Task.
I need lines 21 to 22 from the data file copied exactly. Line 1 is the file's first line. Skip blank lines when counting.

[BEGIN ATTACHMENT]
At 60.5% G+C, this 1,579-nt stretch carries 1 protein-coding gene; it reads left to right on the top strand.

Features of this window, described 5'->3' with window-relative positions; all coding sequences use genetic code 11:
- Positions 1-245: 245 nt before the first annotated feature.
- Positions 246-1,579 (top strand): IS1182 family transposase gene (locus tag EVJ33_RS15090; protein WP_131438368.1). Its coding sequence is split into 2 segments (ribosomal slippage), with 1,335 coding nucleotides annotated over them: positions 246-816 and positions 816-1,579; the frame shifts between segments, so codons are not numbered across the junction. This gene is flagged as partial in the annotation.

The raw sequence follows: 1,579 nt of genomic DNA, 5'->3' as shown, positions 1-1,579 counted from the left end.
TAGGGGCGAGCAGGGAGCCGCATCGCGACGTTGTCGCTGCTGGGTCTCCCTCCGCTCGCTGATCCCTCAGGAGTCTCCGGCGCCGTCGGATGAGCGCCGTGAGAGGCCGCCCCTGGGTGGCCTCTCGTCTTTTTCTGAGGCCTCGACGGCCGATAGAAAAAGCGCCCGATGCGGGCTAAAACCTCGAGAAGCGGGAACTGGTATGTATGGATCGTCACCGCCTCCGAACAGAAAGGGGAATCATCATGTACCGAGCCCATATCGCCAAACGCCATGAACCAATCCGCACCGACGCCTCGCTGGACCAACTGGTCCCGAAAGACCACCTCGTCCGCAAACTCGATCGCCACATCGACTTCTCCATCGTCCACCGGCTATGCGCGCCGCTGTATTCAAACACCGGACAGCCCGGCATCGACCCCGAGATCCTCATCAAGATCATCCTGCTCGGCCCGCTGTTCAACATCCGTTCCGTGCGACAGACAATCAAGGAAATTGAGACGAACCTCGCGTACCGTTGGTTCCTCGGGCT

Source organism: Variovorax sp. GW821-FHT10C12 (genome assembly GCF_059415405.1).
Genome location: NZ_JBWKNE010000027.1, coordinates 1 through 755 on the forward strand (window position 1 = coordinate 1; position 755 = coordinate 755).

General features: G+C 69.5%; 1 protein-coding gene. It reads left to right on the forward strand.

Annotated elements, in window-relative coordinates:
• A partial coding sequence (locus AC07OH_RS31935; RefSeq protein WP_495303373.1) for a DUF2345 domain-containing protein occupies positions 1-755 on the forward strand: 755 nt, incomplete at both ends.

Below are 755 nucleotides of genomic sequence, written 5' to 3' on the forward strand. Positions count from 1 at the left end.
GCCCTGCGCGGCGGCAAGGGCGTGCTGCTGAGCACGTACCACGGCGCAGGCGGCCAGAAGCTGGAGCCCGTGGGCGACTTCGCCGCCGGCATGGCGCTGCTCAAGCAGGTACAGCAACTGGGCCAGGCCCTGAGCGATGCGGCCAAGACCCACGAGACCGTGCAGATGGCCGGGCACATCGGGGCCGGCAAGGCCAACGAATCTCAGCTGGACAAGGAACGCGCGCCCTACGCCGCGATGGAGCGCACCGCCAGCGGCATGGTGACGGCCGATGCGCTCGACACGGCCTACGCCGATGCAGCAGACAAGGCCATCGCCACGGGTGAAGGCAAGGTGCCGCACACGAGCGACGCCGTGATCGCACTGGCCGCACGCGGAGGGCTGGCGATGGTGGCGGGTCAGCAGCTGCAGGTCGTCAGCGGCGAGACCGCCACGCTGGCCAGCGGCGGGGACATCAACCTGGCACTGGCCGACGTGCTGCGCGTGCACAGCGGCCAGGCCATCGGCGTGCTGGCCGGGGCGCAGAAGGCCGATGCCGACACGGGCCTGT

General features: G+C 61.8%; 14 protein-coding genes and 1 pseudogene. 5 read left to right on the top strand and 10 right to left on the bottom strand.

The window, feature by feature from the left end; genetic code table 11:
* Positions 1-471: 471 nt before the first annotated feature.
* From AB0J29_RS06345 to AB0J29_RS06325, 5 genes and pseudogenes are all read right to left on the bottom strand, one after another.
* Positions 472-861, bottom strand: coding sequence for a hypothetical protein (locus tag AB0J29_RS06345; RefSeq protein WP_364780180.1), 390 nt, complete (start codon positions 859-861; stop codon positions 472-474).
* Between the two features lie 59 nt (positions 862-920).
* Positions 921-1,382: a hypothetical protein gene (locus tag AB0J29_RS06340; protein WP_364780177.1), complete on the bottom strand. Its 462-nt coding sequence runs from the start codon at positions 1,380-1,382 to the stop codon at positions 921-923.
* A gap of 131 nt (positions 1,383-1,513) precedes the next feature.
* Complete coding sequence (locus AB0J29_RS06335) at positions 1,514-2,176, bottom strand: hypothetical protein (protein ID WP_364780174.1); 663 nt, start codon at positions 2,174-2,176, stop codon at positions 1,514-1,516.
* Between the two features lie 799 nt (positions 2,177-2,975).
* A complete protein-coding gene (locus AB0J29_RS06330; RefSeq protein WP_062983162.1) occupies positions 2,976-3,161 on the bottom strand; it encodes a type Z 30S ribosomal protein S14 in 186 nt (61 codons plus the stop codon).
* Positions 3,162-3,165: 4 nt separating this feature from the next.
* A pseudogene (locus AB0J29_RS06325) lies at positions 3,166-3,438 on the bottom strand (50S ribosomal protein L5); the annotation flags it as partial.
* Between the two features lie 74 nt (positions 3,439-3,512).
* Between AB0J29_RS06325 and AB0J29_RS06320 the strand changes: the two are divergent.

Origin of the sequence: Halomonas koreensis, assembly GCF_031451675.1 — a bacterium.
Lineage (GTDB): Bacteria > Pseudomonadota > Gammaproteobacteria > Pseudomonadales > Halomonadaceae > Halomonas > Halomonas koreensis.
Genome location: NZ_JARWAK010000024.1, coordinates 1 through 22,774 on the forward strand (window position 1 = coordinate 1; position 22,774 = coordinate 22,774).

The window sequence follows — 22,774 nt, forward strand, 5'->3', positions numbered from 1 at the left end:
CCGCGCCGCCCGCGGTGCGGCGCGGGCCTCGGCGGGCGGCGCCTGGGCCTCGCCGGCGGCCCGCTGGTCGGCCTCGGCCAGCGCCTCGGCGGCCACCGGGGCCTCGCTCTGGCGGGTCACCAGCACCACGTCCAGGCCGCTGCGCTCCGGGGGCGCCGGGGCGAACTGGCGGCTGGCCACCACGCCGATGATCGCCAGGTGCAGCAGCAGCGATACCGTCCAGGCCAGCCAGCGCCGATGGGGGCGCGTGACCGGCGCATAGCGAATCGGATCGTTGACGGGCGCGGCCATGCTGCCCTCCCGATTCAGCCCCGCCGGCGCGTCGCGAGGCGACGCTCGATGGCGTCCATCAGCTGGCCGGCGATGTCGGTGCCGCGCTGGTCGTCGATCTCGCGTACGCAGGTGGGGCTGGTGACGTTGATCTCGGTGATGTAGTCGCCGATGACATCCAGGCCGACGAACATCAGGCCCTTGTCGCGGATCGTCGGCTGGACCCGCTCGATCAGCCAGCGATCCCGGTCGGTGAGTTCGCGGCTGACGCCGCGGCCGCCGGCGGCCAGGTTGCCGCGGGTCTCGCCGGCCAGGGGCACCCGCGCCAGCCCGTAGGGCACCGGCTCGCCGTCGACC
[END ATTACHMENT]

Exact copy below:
* A gap of 131 nt (positions 1,383-1,513) precedes the next feature.
* Complete coding sequence (locus AB0J29_RS06335) at positions 1,514-2,176, bottom strand: hypothetical protein (protein ID WP_364780174.1); 663 nt, start codon at positions 2,174-2,176, stop codon at positions 1,514-1,516.